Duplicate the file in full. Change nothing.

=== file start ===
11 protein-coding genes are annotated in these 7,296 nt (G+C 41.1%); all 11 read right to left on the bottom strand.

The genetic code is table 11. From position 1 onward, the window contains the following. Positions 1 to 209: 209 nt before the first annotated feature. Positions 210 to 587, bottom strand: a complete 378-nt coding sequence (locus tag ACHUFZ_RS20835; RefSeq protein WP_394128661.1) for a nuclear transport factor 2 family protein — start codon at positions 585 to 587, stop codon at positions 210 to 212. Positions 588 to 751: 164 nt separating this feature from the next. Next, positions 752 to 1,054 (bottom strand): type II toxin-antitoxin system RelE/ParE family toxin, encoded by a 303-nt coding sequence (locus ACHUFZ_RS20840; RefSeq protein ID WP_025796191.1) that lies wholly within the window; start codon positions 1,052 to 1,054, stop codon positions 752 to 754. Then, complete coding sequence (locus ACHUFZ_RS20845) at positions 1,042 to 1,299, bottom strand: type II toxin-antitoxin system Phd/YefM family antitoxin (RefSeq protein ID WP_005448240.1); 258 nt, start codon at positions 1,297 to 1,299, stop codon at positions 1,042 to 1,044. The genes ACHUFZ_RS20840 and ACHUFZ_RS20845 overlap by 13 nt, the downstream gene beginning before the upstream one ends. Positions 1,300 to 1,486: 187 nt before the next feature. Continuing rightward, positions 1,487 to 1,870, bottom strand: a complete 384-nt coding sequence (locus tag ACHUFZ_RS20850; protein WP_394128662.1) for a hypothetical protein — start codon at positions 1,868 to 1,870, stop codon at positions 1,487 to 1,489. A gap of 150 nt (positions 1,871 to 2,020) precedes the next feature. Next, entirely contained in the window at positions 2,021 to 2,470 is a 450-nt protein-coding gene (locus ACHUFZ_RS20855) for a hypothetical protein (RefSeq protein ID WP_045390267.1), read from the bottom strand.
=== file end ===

11 protein-coding genes are annotated in these 7,296 nt (G+C 41.1%); all 11 read right to left on the bottom strand.

The genetic code is table 11. From position 1 onward, the window contains the following. Positions 1 to 209: 209 nt before the first annotated feature. Positions 210 to 587, bottom strand: a complete 378-nt coding sequence (locus tag ACHUFZ_RS20835; RefSeq protein WP_394128661.1) for a nuclear transport factor 2 family protein — start codon at positions 585 to 587, stop codon at positions 210 to 212. Positions 588 to 751: 164 nt separating this feature from the next. Next, positions 752 to 1,054 (bottom strand): type II toxin-antitoxin system RelE/ParE family toxin, encoded by a 303-nt coding sequence (locus ACHUFZ_RS20840; RefSeq protein ID WP_025796191.1) that lies wholly within the window; start codon positions 1,052 to 1,054, stop codon positions 752 to 754. Then, complete coding sequence (locus ACHUFZ_RS20845) at positions 1,042 to 1,299, bottom strand: type II toxin-antitoxin system Phd/YefM family antitoxin (RefSeq protein ID WP_005448240.1); 258 nt, start codon at positions 1,297 to 1,299, stop codon at positions 1,042 to 1,044. The genes ACHUFZ_RS20840 and ACHUFZ_RS20845 overlap by 13 nt, the downstream gene beginning before the upstream one ends. Positions 1,300 to 1,486: 187 nt before the next feature. Continuing rightward, positions 1,487 to 1,870, bottom strand: a complete 384-nt coding sequence (locus tag ACHUFZ_RS20850; protein WP_394128662.1) for a hypothetical protein — start codon at positions 1,868 to 1,870, stop codon at positions 1,487 to 1,489. A gap of 150 nt (positions 1,871 to 2,020) precedes the next feature. Next, entirely contained in the window at positions 2,021 to 2,470 is a 450-nt protein-coding gene (locus ACHUFZ_RS20855) for a hypothetical protein (RefSeq protein ID WP_045390267.1), read from the bottom strand.